Many people have a passing case of indigestion from time to time. But when it occurs frequently, it could be indicative of a more serious condition called gastroesophageal reflux disease, or GERD.
What is GERD?
GERD is a digestive disorder in which stomach acids, food and fluids flow back into the esophagus. It can occur at any age and may be temporary or a long-term issue. The danger of untreated GERD is that it can cause health problems such as inflammation of the esophagus, which is a risk factor for esophageal cancer. It also may lead to respiratory problems such as asthma, fluid in the lungs, chest congestion, as well as damaging teeth.
Recognizing the Symptoms
Heartburn is the most common symptom, but not everyone experiences this. People with GERD also may experience chronic coughing, chest pain, nausea or vomiting. Speak with your doctor or health care team if you have persistent vomiting or difficulty swallowing.
Diagnosis and Treatment
Your doctor may assess if you have GERD based on your symptoms and medical history. Other times, further testing is necessary, and you will be referred to a gastroenterologist. Testing might include an endoscopy — a nonsurgical procedure during which a flexible tube passes through your GI tract to take pictures and can take tissue samples — may be ordered. An instrument called a pH probe may also be used to help track the flow of acid in your stomach.
Medication may be necessary if you have tried everything and nothing works. Lifestyle changes that may help alleviate the problem without medicine include quitting smoking, losing weight, wearing loose-fitting clothing, staying upright for a few hours after meals and sleeping with the head of the bed elevated.
Nutrition and Prevention
Knowing what and when to eat can go a long way in preventing bothersome GERD flare-ups. One significant culprit that can cause symptoms is fatty food. Try to choose lean meats, poultry, fish, tofu and beans as protein sources. Limit the amount of added butter and oil in your meals. Opt for baked dishes instead of fried foods. Pastries can be hidden sources of fat. Low-fat dairy is a great source of calcium and vitamin D that also may help prevent GERD symptoms when substituted for full-fat options.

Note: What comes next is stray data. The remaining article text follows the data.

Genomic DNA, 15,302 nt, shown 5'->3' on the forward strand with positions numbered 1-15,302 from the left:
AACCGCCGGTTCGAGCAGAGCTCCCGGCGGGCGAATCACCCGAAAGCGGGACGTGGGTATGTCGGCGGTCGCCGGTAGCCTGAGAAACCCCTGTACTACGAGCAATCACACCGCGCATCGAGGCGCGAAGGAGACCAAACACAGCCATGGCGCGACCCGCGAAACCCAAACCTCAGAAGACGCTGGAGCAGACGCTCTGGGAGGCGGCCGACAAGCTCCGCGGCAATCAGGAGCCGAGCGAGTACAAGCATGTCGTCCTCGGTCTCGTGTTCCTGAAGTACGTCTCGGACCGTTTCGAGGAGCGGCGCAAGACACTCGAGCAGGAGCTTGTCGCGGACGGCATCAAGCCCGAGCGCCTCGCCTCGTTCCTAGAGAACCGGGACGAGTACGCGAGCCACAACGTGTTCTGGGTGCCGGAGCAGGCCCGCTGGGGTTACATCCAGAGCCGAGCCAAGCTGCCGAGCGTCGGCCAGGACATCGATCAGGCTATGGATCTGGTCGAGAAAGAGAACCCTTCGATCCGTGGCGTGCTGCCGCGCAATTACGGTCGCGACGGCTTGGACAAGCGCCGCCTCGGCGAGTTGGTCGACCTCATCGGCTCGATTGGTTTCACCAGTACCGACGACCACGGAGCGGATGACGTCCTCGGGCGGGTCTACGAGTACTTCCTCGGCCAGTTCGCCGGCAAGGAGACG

Certain foods and ingredients may worsen GERD symptoms. Mint, chocolate, alcohol, caffeine, acidic foods and spicy foods may trigger a flare-up.
The timing and amount of food consumed also can make a difference in how you feel. Avoid large meals and opt instead for smaller, more frequent meals throughout the day.
Although we know the general triggers that can make GERD worse, customizing a lifestyle that works best for you can take some time. Try keeping a log of what you eat and drink throughout the day. Note when symptoms seem to flare up and review your log over time to identify patterns. Stay in contact with your doctor and a registered dietitian nutritionist so they can help guide you to the best prevention and treatment strategies.
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